Instead of investing for 40 years, too many people put their money in bonds or cash, fearing a selloff, Mr. Fink says. By doing so, investors lock themselves into low returns that can jeopardize a comfortable retirement. The risk grows as more and more people assume responsibility for their own retirement funds, because of a shift from professionally managed defined-benefit pension plans, which pay a set monthly amount for life, to defined-contribution plans that require individuals to pick their own funds and bear the investing risk.
“The individual investor is probably more in a position where [his or her] pension plan is probably going to be more at risk because of fear-mongering, and the short-termism has produced portfolio allocations that are way too short to meet their long-term liability needs in retirement. So they are sitting on way too much cash, way too much bonds.”
Mr. Fink’s watchword is outcomes. Remember what you’re saving for, and focus on that goal. Ignore the ripples. Think about where the water level will be decades from now.
Ask Mr. Fink what he thinks of the latest market-roiling crisis in some faraway nation and you will draw scorn. Forty years from now, an investor looking at a chart of the world’s stock markets won’t be able to pick out the crisis in Cyprus or Ukraine.
“Who cares? It doesn’t matter,” he says, his voice rising. “If you have a 30– or 40-year liability, it doesn’t matter what’s going on.”
But the media make it matter, by focusing on the news of the moment and the trade of the moment. Mr. Fink is particularly frustrated with the lionization of activist investors in the media. Think Bill Ackman, Carl Icahn and others who push for changes that will lead to an immediate runup in the stock price, though Mr. Fink didn’t name names. His letter to CEOs was not about activism specifically – but there is certainly a subtext to be found.
“The media made this into an activist letter. There was never even a word in the letter about activism. It was about focus on the long run.”
Still, activism bothers him. Not all of it, as sometimes what activists are demanding is the right strategy. But it’s clear that Mr. Fink does not see activists who show up demanding that a company increase debt to pay a dividend, or pursue other strategies to goose immediate stock returns, as always fighting the right battle.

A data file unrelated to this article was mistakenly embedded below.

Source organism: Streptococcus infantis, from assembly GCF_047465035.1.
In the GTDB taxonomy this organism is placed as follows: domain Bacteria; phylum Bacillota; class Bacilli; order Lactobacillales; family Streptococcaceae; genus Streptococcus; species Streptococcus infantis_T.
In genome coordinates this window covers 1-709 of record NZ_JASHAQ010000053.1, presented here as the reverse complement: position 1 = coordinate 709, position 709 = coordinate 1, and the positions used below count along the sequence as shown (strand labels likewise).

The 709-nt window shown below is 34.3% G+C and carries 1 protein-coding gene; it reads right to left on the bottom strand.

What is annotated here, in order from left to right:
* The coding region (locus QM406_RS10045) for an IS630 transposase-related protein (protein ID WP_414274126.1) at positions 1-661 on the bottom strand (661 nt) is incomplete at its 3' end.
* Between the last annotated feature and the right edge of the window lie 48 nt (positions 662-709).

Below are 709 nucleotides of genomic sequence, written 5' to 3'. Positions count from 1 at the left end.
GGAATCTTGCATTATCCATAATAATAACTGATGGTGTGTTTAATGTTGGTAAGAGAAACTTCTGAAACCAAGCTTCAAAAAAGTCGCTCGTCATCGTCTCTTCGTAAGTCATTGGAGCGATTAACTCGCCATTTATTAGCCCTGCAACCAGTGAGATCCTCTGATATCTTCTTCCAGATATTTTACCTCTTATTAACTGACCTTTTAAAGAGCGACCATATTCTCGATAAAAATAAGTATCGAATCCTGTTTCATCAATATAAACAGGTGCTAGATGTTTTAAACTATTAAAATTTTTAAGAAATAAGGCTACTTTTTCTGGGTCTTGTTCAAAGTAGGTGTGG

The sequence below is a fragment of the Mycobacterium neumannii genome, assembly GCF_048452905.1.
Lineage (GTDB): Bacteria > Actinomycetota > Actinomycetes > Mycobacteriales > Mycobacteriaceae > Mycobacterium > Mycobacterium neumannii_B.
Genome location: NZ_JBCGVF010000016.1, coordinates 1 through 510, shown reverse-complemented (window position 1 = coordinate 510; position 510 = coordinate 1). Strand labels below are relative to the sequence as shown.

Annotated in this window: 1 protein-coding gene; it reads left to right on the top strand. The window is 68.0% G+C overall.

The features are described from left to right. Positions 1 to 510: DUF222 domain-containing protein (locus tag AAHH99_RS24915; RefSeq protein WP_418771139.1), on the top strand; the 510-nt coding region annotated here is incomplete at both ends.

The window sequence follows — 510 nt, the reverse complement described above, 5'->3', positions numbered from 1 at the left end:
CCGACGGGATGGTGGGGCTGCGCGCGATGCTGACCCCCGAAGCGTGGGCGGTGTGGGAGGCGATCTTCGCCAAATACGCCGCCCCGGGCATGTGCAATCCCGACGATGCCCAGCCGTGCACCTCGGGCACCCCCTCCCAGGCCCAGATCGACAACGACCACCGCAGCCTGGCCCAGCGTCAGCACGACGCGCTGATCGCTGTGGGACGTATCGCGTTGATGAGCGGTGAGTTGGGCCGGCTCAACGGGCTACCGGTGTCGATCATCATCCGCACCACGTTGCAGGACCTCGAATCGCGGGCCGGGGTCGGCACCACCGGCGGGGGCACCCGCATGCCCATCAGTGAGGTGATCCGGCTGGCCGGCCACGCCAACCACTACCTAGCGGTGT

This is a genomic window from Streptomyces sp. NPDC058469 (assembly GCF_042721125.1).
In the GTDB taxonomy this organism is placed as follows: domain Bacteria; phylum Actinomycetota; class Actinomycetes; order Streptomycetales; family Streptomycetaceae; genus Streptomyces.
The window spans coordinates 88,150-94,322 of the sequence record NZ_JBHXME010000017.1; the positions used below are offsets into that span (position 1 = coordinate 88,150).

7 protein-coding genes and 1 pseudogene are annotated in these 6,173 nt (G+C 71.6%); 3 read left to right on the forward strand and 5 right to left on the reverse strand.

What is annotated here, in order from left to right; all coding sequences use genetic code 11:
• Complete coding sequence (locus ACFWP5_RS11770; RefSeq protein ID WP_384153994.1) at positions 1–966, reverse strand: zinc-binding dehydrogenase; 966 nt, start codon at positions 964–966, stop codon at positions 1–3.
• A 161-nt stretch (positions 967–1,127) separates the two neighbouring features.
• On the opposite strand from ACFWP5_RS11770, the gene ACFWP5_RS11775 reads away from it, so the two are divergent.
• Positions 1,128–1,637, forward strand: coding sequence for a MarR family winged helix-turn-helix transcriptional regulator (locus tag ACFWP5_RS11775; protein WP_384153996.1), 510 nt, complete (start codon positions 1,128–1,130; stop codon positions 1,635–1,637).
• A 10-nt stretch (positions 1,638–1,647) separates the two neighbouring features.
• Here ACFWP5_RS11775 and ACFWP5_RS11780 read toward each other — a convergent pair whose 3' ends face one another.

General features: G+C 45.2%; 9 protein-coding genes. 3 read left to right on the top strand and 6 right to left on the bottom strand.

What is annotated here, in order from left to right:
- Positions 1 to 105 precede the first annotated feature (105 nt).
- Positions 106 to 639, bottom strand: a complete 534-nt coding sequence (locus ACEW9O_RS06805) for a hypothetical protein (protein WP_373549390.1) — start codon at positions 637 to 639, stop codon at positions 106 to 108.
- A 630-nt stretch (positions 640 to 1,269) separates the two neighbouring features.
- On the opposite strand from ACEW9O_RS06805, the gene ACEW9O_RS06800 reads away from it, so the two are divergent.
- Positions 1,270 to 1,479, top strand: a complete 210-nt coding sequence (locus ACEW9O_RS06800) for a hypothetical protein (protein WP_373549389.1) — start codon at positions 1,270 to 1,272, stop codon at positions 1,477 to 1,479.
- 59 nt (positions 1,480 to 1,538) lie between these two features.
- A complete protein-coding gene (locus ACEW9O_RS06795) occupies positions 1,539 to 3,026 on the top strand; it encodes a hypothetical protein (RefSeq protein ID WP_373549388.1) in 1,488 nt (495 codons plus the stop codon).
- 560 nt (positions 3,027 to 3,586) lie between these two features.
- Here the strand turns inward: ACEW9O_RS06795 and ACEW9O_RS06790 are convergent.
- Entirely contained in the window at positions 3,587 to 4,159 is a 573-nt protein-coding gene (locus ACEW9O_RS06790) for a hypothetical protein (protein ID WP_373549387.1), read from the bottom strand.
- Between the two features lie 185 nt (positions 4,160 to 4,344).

“I am saddened in some respects to see how many CEOs are totally frightened of the activist investor,” he said. “What is disturbing to me, when you read and watch the news media, and the business media, they empower the activists. I guess it’s good talk. But is it good for society? Is it good for jobs?”
Similarly, he is critical of accounting rules that push insurance companies to invest in shorter-term assets, rather than long-term projects such as infrastructure. “Everything is leading toward an underinvestment in infrastructure and an underinvestment in capital expenditures.”
One factor behind this underinvestment may be that CEOs don’t stick around long enough.
“The average CEO in the U.S. has a term less than five years. So how long does it take for a capital expenditure to turn into profits? Think about pharmaceutical companies for a moment. It may take 15 years for a molecule to be created, to be proved, and then be marketed. So it takes some boldness of leadership to be focused on these long-term horizons, especially when their terms are so short.”
Mr. Fink, by contrast, is approaching three decades on the job. Now 61, he has run BlackRock since its beginnings as a bond business inside Blackstone Group in 1988. Blackstone sold its stake in the business to a bank, PNC Financial, after a falling out with Mr. Fink over strategy. Blackstone Group founder Stephen Schwarzman has said since that selling BlackRock was a “heroic mistake.”